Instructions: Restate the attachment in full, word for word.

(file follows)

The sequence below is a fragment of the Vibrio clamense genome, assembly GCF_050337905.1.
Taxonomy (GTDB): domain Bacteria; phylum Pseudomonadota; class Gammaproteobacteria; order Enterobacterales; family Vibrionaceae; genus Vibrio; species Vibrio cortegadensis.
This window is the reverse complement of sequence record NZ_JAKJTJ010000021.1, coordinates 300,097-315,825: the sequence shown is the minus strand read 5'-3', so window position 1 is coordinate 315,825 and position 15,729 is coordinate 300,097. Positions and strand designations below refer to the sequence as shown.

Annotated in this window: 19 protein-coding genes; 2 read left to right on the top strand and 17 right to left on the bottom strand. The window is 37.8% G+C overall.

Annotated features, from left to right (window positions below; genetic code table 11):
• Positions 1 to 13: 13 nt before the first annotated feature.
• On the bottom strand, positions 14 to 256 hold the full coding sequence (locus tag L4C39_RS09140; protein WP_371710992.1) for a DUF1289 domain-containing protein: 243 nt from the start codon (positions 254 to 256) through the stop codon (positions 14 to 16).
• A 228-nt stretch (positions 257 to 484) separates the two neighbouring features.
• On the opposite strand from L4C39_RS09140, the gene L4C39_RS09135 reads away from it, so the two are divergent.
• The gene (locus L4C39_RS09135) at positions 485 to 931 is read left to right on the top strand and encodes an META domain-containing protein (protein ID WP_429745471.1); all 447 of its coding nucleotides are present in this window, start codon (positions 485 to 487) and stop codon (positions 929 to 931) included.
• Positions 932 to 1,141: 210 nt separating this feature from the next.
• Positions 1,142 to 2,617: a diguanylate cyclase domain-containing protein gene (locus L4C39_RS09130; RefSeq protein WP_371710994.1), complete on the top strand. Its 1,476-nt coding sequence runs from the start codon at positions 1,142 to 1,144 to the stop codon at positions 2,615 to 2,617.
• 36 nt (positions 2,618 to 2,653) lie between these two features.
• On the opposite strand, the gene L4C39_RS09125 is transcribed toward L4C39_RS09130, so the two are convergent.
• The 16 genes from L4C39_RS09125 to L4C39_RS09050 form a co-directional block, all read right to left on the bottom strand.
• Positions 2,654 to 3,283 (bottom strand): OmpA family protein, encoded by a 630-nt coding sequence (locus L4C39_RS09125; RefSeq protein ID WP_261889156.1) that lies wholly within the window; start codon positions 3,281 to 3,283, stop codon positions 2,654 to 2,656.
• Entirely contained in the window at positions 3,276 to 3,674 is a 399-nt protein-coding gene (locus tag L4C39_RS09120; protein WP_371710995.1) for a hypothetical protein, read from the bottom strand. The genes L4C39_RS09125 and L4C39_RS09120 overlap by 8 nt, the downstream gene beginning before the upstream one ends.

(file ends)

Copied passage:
The sequence below is a fragment of the Vibrio clamense genome, assembly GCF_050337905.1.
Taxonomy (GTDB): domain Bacteria; phylum Pseudomonadota; class Gammaproteobacteria; order Enterobacterales; family Vibrionaceae; genus Vibrio; species Vibrio cortegadensis.
This window is the reverse complement of sequence record NZ_JAKJTJ010000021.1, coordinates 300,097-315,825: the sequence shown is the minus strand read 5'-3', so window position 1 is coordinate 315,825 and position 15,729 is coordinate 300,097. Positions and strand designations below refer to the sequence as shown.

Annotated in this window: 19 protein-coding genes; 2 read left to right on the top strand and 17 right to left on the bottom strand. The window is 37.8% G+C overall.

Annotated features, from left to right (window positions below; genetic code table 11):
• Positions 1 to 13: 13 nt before the first annotated feature.
• On the bottom strand, positions 14 to 256 hold the full coding sequence (locus tag L4C39_RS09140; protein WP_371710992.1) for a DUF1289 domain-containing protein: 243 nt from the start codon (positions 254 to 256) through the stop codon (positions 14 to 16).
• A 228-nt stretch (positions 257 to 484) separates the two neighbouring features.
• On the opposite strand from L4C39_RS09140, the gene L4C39_RS09135 reads away from it, so the two are divergent.
• The gene (locus L4C39_RS09135) at positions 485 to 931 is read left to right on the top strand and encodes an META domain-containing protein (protein ID WP_429745471.1); all 447 of its coding nucleotides are present in this window, start codon (positions 485 to 487) and stop codon (positions 929 to 931) included.
• Positions 932 to 1,141: 210 nt separating this feature from the next.
• Positions 1,142 to 2,617: a diguanylate cyclase domain-containing protein gene (locus L4C39_RS09130; RefSeq protein WP_371710994.1), complete on the top strand. Its 1,476-nt coding sequence runs from the start codon at positions 1,142 to 1,144 to the stop codon at positions 2,615 to 2,617.
• 36 nt (positions 2,618 to 2,653) lie between these two features.
• On the opposite strand, the gene L4C39_RS09125 is transcribed toward L4C39_RS09130, so the two are convergent.
• The 16 genes from L4C39_RS09125 to L4C39_RS09050 form a co-directional block, all read right to left on the bottom strand.
• Positions 2,654 to 3,283 (bottom strand): OmpA family protein, encoded by a 630-nt coding sequence (locus L4C39_RS09125; RefSeq protein ID WP_261889156.1) that lies wholly within the window; start codon positions 3,281 to 3,283, stop codon positions 2,654 to 2,656.
• Entirely contained in the window at positions 3,276 to 3,674 is a 399-nt protein-coding gene (locus tag L4C39_RS09120; protein WP_371710995.1) for a hypothetical protein, read from the bottom strand. The genes L4C39_RS09125 and L4C39_RS09120 overlap by 8 nt, the downstream gene beginning before the upstream one ends.